Add-In Review: Recorded TV Manager Part 2

Recently, I took a look at the Recorded TV Manager 3 client application.  This is a free application that is installed on a Windows Media Center PC.  You can use this application to move recorded programs from your workstation to a networked PC (your WHS!) and, in my opinion, provide a better database view of recorded material.

Prior to reading Part 2, it would be in your best interest to take a peak at Part 1.  And since I have already discussed much of the preliminary who, what and where’s in Part 1, it is time to simply get right into the installation and use of the remaining portions of Recorded TV Manager.

Software Installation 

There are 3 separate components of Recorded TV Manager one must install to see how the complete package works.

Copy the file RecordedTVManagerWHSAddin.msi to the D:\shares\Software\Add-Ins folder on your Windows Home Server.

From the WHS console, open the Settings dialog, and install the software from the Add-ins tab, as shown below.


As part of the install process, a Set Service Login dialog box will open.  Enter the username “.\Administrator” and your Windows Home Server Administrator password in the appropriate fields.


Note that the leading dot backslash (.\) in the username is required. 

The AutoCopy Windows Service Application will be logged in under this account and requires administrative privileges.

Click OK.

Click OK on the Installation Succeeded dialog box.

At that point, the WHS Console closes.  Reopen the Console and locate the Recorded TV Manager tab.


  • Recorded TV Manger needs to have access to the folder that TV shows are recorded to.  In Windows 7, the following picture illustrates the settings required for TV Manager to be able to “see” the appropriate Windows 7 folder.  In my case, the only actual change that I was required to do was to change turn off Password protected sharing.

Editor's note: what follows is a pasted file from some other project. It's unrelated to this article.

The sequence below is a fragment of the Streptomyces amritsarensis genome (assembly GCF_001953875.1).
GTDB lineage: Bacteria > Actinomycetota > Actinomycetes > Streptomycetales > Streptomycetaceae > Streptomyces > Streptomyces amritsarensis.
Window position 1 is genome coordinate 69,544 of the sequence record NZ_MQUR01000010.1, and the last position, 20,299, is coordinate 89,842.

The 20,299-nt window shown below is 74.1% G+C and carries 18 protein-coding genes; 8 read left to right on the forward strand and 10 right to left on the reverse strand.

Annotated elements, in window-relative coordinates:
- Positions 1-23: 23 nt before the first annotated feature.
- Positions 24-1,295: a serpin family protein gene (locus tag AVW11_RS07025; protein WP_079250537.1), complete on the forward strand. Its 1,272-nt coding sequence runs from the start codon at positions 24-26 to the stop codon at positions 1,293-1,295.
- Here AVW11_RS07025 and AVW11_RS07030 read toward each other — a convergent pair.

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  • Add at least two folders to the Folder List, a “Media Center” folder (which is the folder on your Media Center machine where recordings are saved) and also the Recorded TV Share on your WHS (which is NOT a Media Center folder).  You can add as many folders as you want, but you need at least two to define Collections and other AutoCopy rules.  Note that folder paths must be selected in UNC format.


First, add the folder located on your Media Center PC.  Click on the Browse button.


And locate the Recorded TV folder on your Media Center PC.  Click on the OK button


I kept the default name here.


Make sure you check Media Center Folder for this folder.


The result:


Next, add the folder located on your Windows Home Server:

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I changed the default name here to say WHS Recorded TV.


Make sure you check Read Only for this folder.


The result:


  • On the Settings tab, turn the AutoCopy service ON.


  • You can then define Collections and AutoMove rules using the built in wizards, or use the AutoCopy rule editor (Advanced button on the Settings tab).